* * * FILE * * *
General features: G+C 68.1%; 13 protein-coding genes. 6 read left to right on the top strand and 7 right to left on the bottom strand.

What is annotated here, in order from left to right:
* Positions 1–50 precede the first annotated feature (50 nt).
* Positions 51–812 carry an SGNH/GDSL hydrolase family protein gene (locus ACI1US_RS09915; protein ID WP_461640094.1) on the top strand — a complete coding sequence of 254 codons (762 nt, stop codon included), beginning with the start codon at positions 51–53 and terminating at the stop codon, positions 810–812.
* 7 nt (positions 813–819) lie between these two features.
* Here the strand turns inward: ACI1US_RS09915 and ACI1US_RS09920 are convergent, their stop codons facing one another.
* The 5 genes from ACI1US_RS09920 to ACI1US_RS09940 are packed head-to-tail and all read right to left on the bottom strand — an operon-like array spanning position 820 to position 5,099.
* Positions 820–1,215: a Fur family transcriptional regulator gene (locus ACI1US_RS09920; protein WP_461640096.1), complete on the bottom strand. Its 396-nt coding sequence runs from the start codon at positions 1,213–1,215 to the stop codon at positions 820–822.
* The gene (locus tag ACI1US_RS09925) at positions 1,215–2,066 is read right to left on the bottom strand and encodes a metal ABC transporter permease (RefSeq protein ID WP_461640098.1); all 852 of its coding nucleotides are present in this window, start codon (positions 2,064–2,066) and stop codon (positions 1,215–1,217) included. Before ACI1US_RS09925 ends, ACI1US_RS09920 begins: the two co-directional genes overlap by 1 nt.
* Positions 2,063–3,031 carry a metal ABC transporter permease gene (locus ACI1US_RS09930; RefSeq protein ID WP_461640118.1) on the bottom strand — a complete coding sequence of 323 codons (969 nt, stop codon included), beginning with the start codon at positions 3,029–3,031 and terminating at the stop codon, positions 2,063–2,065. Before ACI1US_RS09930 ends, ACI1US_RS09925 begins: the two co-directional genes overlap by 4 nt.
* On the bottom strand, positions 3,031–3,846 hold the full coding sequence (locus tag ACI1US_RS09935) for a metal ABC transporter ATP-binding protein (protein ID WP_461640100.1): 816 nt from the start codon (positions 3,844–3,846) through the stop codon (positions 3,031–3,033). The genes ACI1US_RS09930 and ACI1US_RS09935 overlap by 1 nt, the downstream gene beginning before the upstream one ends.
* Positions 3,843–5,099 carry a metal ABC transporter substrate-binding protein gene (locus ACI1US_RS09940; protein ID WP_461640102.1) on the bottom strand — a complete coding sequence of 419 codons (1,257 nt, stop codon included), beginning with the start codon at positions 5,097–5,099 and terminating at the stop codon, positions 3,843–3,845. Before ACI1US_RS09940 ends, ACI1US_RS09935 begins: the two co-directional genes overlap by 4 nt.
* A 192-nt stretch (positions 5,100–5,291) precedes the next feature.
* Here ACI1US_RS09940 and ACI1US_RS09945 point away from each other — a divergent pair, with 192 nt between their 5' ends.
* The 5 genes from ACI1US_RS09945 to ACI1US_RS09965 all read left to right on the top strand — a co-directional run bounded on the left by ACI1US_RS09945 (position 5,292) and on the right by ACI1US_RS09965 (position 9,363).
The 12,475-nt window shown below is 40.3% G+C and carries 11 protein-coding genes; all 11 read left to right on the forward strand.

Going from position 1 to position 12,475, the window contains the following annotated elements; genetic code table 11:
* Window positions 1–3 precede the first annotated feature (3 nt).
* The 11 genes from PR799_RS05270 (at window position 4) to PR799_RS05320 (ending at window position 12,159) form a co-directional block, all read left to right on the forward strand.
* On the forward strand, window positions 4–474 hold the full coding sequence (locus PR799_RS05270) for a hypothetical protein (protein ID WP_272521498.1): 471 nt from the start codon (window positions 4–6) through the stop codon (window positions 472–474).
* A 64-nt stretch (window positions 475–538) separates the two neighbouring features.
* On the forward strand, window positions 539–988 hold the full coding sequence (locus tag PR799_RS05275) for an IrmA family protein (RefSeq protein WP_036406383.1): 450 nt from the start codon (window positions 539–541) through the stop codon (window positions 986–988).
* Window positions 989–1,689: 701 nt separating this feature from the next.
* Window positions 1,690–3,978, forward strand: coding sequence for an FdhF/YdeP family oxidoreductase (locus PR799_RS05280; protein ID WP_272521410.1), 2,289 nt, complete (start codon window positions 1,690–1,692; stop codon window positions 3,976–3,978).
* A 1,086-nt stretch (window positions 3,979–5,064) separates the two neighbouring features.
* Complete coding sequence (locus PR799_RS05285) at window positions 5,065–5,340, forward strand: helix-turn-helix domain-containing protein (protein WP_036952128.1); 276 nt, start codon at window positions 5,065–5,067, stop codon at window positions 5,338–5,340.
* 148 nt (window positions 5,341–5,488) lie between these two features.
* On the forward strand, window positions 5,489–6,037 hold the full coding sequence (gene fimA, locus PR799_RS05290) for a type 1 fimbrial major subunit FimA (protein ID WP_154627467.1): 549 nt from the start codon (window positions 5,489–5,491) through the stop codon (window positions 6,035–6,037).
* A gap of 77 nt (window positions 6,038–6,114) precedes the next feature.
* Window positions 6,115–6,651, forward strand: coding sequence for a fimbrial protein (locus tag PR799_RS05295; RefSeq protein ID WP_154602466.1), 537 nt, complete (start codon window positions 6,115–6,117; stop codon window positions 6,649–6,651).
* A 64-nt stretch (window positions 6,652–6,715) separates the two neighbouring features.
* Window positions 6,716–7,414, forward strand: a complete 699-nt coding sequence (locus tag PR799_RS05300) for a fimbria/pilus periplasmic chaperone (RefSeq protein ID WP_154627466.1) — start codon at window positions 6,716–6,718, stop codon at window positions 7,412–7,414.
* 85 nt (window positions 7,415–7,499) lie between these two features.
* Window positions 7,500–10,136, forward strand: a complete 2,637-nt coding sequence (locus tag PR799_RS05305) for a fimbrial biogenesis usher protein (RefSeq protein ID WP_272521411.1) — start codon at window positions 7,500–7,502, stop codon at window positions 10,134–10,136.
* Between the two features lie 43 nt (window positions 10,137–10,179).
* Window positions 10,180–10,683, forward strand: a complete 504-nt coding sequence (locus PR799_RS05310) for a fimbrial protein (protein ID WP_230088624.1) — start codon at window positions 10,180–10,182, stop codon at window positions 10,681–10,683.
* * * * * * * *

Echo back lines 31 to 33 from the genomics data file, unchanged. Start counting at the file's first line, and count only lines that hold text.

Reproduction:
* A 64-nt stretch (window positions 6,652–6,715) separates the two neighbouring features.
* Window positions 6,716–7,414, forward strand: a complete 699-nt coding sequence (locus tag PR799_RS05300) for a fimbria/pilus periplasmic chaperone (RefSeq protein ID WP_154627466.1) — start codon at window positions 6,716–6,718, stop codon at window positions 7,412–7,414.
* 85 nt (window positions 7,415–7,499) lie between these two features.